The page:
Thousands of activists brandishing signs and sporting signature pink “pussycats” gathered on the National Mall and marched to the White House on Saturday, Jan. 20. Participating in the 2018 Women’s March on Washington, D.C., the marchers were demanding respect for woes and protesting against President Donald Trump and his policies. It was one of several such protests around the world marking the anniversary of President Trump’s first year in office.
According to the event’s organizers, a key aim was to encourage women to engage in the political process, including running for office. Sen. Tim Kaine (D-Virginia) and House Minority Leader Nancy Pelosi (D-California) were the principal speakers. The second such protest since Donald Trump entered the White House, the march promises to be an annual event.
Photos by Jeff Malet
For Congress, It’s Not Just Women — It’s People Power
By Peggy Sands
There were two significant marches in Washington, D.C., and around the nation last week. They drew thousands of chanting, whooping, women activists for daylong events focused on women’s issues.
The Jan. 19 event was the annual pro-life demonstration at the Capitol. The Jan. 20 march — held on the one-year anniversary of the historic rallies opposing President Donald Trump and his policies, the day after his 2017 inauguration — was about women expanding their political voice and influence.
What significance might these energizing marches have in 2018?
One of the main goals, of course, is to influence the midterm congressional elections on Nov. 6. The stakes are high. There is always a chance in midterm elections to change the majority in the Senate and/or the House, which controls the legislative agenda.
This year, Democrats will have to win 23 Republican-held seats and hold all of their 194 to flip the majority. Already, a record number of Republican representatives in Congress have announced that they are not running. In the Senate, although Republicans have only a two-seat majority, the Democrats must defend 25 of the 33 seats up for election.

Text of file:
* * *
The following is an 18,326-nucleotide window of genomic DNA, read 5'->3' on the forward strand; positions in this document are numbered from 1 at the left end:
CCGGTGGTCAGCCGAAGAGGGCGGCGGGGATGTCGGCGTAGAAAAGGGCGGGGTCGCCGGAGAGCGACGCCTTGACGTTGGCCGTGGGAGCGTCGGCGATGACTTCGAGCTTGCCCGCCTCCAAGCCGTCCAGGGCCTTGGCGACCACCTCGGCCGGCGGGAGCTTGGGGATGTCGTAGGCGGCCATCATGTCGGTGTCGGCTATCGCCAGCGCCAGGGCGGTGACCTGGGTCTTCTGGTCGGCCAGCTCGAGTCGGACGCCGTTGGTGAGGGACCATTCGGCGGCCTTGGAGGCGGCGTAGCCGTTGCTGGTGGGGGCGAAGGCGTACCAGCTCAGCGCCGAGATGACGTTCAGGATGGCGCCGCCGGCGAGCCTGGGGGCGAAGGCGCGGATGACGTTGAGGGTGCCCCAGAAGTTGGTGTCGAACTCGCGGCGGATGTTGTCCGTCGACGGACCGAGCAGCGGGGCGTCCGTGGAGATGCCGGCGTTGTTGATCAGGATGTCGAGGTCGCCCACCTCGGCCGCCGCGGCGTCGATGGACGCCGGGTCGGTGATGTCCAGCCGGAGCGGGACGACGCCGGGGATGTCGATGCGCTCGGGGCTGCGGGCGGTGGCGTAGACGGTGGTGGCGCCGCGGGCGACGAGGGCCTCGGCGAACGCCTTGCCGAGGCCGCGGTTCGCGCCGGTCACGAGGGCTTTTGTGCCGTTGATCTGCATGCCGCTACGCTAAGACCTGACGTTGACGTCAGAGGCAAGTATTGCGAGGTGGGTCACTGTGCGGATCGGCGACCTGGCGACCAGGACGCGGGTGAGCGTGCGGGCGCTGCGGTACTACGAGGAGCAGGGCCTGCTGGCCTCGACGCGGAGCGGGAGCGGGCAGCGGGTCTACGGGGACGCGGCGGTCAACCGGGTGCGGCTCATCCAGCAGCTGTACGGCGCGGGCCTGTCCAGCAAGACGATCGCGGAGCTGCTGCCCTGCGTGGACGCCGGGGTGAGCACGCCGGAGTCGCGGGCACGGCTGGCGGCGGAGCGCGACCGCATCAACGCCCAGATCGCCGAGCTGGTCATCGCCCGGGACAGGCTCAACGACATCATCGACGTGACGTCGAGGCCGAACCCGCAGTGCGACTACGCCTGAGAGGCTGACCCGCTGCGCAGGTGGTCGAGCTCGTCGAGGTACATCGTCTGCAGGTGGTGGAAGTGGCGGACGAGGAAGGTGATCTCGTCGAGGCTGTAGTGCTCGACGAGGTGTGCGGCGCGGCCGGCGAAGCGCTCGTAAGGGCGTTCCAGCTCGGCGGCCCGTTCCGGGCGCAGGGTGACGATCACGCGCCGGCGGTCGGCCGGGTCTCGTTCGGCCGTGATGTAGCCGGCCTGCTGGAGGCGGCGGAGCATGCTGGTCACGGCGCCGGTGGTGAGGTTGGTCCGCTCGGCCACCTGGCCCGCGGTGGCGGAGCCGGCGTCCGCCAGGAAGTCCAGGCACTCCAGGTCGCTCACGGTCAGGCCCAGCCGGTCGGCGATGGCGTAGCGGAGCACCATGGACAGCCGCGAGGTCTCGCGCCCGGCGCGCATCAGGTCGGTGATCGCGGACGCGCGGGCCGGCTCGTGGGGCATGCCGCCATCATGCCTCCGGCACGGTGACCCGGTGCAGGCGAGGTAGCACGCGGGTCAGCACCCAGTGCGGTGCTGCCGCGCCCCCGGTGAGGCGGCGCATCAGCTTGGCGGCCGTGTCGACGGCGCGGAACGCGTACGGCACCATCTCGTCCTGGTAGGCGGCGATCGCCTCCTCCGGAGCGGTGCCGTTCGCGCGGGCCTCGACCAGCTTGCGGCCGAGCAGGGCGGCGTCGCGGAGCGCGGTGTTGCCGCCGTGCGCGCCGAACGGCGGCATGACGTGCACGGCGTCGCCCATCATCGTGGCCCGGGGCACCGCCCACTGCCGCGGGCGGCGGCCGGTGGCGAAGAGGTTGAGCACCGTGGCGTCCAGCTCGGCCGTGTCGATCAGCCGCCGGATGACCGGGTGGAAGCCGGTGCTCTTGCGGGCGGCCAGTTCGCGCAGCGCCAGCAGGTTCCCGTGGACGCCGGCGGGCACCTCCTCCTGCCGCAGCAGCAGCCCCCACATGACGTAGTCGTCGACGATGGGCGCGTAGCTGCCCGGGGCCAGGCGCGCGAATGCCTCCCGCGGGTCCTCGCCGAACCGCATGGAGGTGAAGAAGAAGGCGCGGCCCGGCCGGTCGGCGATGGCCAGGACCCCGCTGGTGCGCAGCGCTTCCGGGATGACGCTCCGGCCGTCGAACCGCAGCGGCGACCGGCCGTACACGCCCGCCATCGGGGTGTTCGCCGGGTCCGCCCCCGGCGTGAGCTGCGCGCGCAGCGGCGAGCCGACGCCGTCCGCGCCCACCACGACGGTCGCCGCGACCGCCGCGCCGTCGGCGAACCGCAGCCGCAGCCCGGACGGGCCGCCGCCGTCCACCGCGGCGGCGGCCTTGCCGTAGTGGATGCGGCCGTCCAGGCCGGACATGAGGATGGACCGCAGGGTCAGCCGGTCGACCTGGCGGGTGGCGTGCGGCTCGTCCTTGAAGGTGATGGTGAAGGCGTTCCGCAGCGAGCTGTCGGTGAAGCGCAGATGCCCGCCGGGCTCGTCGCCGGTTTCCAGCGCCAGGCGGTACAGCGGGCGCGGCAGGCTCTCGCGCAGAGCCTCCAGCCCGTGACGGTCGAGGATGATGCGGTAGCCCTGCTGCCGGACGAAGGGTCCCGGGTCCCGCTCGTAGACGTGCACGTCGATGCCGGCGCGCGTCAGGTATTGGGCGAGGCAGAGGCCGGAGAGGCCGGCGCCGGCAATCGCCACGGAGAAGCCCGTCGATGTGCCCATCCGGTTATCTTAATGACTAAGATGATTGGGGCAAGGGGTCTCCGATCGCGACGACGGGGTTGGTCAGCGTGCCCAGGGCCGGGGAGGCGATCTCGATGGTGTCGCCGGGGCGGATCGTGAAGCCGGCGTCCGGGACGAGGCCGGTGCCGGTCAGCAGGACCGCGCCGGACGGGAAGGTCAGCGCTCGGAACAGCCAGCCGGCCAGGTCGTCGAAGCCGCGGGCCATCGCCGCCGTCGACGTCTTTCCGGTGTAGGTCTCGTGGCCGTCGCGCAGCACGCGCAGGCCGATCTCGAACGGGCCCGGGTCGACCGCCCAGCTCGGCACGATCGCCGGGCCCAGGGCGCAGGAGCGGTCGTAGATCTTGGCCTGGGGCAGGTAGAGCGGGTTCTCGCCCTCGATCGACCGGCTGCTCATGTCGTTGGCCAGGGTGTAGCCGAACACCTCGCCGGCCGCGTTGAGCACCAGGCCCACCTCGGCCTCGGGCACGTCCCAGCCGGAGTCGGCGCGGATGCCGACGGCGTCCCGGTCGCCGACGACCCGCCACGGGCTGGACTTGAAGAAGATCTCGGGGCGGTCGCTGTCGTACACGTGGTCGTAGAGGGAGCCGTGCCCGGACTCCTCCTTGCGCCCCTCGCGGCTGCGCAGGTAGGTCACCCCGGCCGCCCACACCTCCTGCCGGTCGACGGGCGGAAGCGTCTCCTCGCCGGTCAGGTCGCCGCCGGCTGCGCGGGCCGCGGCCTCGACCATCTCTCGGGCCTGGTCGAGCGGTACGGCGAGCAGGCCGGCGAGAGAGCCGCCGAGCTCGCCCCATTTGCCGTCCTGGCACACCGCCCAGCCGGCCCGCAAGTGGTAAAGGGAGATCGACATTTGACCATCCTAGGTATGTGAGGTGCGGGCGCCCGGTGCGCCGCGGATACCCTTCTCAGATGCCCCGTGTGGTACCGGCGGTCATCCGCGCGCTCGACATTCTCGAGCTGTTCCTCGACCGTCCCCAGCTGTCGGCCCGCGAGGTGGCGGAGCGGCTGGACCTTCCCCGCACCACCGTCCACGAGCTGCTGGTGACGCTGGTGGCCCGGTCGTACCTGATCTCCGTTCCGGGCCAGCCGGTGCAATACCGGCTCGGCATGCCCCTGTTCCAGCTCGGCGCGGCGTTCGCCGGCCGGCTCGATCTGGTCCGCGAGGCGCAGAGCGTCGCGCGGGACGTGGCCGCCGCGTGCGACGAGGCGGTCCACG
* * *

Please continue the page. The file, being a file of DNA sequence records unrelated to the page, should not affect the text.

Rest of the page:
Democratic analysts think that, because the majority often loses seats in midterm elections, and given President Trump’s historically low approval rating, especially among women, Democrats could have a wave to ride. A flipped Democratic Congress could take up the impeachment of President Trump. Most believe, however, that the Senate will remain Republican.
Everything will depend on voter turnout. And that increasingly depends not just on party affiliation, but on how much voters like — or are even excited about — the candidates and the issues they stand for.
“They marched. Now there are more women running for office than ever before,” declared the headline of the Jan. 29 issue of Time magazine. Most of the women considering running for office in 2018 and featured by the press are Democrats. Many are members of minority groups. Most are running on an anti-everything-Trump platform.
But there are Republican women as well. In Virginia, Republican Barbara Comstock is likely to keep her seat. In Maryland, former Deputy Undersecretary of the Army Amie Hober has a good chance to flip the Democratic seat of retiring Rep. John Delaney.
How the midterm election goes for women and their parties could indicate how the 2020 presidential election will go. But 2020 is highly important for another reason: every 10 years, the U.S. Census finalizes the population count for the past decade. On the basis of that, congressional districts are configured by each state government. Whichever party controls the state legislatures can determine the electoral districts and influence which party wins elections for the next decade.